The frequency distribution of Florida technology education teachers self-perceived levels of implementation of the standards is presented in Table 3. When measured at the individual teacher level (n = 400), this distribution was U-shaped. There were many teachers implementing at very high levels or not at all. When the data was pooled by district (n = 60), the distribution was normal. Three years after release of the Standards for Technological Literacy, 42% of participating Florida teachers reported using the standards at the top three levels of use. Sixty-three percent had read the standards.
Descriptive statistics, correlation matrix and multiple regression were utilized to analyze the effects of the independent variables on teacher's perceived level of standards implementation. The descriptive statistics for each variable are in Table 4. The teacher variables are given for both statewide (n = 400) and district pooled (n = 60). The district pooled data were used for the correlation and multiple regression analysis.
Frequency Distribution of Teacher Levels of Implementation
Note: n = 400
Implementation Level f % Cum.
1. No Awareness 76 19.00 76 19.00 2. Aware, but Not Read 70 17.50 146 36.50 3. Read, but No Action 36 9.00 182 45.50 4. Considering Information 18 4.50 200 50.00 5. Decision to Use 33 8.25 233 58.25 6. Partial Use 65 16.25 298 74.50 7. Full Use As Is 23 5.75 321 80.25 8. Adapted Full Use 79 19.75 400 100.00
Descriptive Summary of Independent, Nuisance and Dependent Variables
Variable n M SD Skewness Kurtosis District Enrollment (log) 60 3.89 0.64 0.102 -0.755 District School Density 60 1052.00 468.00 0.251 -0.575 District Socio-Economic Status 60 44.38 11.98 0.358 -0.267 Supervisor Length of Service 60 9.07 7.88 1.251 1.085 Supervisor Involvement in National Association 60 1.55 0.85 1.369 0.806 Teacher Perceived Level of STL Implementation 400 4.36 2.61 0.090 -1.512 Teacher Perceived Level of STL Implementation (District Means) 60 3.79 1.80 0.507 0.127 Teacher Length of Service 400 13.34 10.52 0.643 -0.838 Teacher Length of Service (District Means) 60 12.96 7.47 0.663 0.604 Teacher Level of Certification 400 4.29 1.18 -1.256 -0.109 Teacher Level of Certification (Distric Means) 60 4.00 1.10 -1.188 0.525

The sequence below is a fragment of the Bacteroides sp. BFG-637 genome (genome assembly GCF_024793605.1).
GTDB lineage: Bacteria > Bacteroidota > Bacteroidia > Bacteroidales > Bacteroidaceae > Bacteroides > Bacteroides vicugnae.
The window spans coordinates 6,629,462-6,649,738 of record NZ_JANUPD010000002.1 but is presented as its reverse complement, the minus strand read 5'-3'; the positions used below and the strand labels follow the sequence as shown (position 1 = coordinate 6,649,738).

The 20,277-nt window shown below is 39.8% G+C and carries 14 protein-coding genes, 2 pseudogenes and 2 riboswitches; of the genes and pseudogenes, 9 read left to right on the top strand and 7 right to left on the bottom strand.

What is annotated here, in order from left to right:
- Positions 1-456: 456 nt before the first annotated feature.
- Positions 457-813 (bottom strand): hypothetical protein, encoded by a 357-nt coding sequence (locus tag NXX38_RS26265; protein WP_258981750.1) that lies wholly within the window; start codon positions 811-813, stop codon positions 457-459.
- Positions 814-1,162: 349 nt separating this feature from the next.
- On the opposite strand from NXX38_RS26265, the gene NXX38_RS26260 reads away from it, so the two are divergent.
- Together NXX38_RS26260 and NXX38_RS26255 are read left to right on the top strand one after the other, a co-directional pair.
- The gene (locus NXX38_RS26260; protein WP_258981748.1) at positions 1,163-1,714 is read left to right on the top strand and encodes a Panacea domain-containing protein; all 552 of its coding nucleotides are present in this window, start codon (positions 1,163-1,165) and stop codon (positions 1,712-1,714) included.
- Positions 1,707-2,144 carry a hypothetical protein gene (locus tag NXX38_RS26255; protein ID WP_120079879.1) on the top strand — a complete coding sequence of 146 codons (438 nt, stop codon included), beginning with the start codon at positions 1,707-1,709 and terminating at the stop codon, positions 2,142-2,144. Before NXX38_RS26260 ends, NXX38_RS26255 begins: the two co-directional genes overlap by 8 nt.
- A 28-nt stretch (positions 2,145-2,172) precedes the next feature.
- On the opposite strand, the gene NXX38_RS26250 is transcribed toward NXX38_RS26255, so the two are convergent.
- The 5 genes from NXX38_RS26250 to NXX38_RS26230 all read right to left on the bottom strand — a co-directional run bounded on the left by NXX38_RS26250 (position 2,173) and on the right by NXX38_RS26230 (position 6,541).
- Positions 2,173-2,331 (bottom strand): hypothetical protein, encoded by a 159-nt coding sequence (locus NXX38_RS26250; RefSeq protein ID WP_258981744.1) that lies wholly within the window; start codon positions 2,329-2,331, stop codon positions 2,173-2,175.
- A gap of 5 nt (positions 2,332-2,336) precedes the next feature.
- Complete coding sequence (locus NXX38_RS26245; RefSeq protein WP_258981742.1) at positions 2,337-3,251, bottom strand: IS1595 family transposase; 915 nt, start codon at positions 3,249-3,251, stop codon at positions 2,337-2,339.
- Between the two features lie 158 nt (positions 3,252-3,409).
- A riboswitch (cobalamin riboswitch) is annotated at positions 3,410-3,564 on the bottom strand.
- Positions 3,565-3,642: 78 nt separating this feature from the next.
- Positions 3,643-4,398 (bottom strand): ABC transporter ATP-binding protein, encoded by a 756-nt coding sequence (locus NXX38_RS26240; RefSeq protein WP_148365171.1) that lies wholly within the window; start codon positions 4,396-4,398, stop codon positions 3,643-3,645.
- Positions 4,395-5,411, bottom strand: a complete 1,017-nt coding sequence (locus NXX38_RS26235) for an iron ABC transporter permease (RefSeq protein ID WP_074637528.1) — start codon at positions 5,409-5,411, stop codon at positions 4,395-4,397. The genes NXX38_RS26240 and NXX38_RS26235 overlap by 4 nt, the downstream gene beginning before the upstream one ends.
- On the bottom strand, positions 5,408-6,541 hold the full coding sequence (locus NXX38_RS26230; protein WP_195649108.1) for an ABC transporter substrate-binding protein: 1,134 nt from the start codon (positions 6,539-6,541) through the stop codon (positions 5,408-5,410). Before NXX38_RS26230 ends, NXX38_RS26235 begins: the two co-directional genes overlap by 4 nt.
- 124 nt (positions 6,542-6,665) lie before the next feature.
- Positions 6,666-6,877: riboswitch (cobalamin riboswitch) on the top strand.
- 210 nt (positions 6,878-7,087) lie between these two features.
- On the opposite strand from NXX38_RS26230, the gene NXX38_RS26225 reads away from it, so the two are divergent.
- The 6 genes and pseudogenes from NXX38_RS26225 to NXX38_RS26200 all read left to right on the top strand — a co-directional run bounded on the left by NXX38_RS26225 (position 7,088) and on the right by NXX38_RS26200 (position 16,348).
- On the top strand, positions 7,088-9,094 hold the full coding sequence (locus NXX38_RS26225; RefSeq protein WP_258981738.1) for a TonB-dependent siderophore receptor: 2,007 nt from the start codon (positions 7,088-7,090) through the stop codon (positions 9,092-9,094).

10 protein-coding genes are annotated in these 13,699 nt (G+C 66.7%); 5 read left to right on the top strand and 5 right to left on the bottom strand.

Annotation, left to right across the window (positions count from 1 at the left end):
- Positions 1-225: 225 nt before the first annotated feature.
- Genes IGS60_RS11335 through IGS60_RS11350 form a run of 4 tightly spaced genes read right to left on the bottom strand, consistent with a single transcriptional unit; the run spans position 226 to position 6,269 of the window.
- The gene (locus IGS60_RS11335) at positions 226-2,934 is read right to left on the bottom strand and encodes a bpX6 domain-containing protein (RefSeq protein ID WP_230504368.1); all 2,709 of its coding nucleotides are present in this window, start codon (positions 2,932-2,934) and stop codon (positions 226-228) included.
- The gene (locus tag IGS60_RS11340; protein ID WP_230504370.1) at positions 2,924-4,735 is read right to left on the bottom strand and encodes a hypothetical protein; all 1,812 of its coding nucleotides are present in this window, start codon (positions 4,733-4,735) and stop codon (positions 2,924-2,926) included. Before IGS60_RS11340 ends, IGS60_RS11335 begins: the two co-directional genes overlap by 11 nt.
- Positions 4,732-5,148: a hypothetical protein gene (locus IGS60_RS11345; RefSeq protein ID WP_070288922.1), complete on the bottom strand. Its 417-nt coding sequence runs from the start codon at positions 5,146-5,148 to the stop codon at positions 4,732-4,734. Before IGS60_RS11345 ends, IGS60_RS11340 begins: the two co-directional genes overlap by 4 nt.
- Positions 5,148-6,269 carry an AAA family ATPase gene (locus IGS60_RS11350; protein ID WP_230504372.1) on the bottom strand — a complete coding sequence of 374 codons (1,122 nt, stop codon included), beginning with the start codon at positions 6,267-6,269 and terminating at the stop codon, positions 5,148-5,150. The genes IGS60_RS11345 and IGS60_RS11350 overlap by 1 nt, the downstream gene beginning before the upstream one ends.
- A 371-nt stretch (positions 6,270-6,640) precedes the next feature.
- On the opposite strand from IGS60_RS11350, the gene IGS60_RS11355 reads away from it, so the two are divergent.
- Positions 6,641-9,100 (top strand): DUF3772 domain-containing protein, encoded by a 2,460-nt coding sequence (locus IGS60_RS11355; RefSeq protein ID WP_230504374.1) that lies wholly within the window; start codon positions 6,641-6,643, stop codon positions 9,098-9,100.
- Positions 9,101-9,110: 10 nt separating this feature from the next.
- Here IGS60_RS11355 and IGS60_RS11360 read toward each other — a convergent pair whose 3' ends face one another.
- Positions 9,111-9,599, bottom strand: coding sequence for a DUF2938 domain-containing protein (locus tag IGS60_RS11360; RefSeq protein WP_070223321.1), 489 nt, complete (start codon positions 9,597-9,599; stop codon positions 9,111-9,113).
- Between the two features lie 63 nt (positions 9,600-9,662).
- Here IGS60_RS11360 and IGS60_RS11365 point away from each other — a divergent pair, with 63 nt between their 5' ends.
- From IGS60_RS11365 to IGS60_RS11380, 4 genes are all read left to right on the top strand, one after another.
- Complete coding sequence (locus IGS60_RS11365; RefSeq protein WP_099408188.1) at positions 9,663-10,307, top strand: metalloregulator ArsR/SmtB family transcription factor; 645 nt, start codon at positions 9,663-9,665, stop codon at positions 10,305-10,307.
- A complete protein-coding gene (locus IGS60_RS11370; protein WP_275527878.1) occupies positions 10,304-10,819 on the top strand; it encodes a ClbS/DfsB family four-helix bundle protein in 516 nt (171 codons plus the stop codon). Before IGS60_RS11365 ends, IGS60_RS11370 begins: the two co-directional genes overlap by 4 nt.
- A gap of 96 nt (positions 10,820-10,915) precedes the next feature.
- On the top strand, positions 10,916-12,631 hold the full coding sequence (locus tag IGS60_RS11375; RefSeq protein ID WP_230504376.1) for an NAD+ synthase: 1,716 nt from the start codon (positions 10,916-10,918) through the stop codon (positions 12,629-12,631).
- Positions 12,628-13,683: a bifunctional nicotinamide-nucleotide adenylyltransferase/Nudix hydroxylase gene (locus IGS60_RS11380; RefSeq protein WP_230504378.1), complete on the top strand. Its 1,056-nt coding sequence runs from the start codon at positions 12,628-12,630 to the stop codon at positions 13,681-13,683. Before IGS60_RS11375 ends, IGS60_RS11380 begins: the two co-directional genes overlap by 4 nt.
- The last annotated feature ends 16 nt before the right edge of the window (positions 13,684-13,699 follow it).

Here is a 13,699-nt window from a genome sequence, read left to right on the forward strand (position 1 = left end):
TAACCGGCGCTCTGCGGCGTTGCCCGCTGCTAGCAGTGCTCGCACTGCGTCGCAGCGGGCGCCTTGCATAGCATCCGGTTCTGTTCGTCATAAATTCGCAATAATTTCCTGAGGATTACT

Several regression models were formed in order to understand the overall R2 attributed to the five variables, the unique contribution of each variable, and the contribution of each variable when controlled for two teacher nuisance variables: length of service and type of certification. The first three were selected to give an overall picture of the effect of the independent variables in combination in predicting the implementation of the technology education standards in district classrooms. The last five models were designed to answer specific research questions posed in the study.
After the district and teacher data were compiled and sorted, several data analysis steps allowed the researcher to analyze the assumptions about the multiple regression analysis. The first assumption, independence, was not violated because district means were used and there appeared to be little contact between teachers within and across districts.
The second assumption was that the predictor variables were fixed. The predictor variable, involvement in the national association, was the only variable based on a categorical scale that is fixed. Regression is robust to violations of this assumption.
The third assumption was that the predictor variables were measured without error or bias. This assumption is directly related to the reliability of the predictor variables. In the study, the predictor variables were explicit and unambiguous to answer and so it appears that the third assumption was not violated.
There are three additional regression assumptions analyzed: normal distribution of residuals, common variance or homoscedasticity of errors, and linearity. None was determined to be interfering with the robustness of the multiple regression analyses.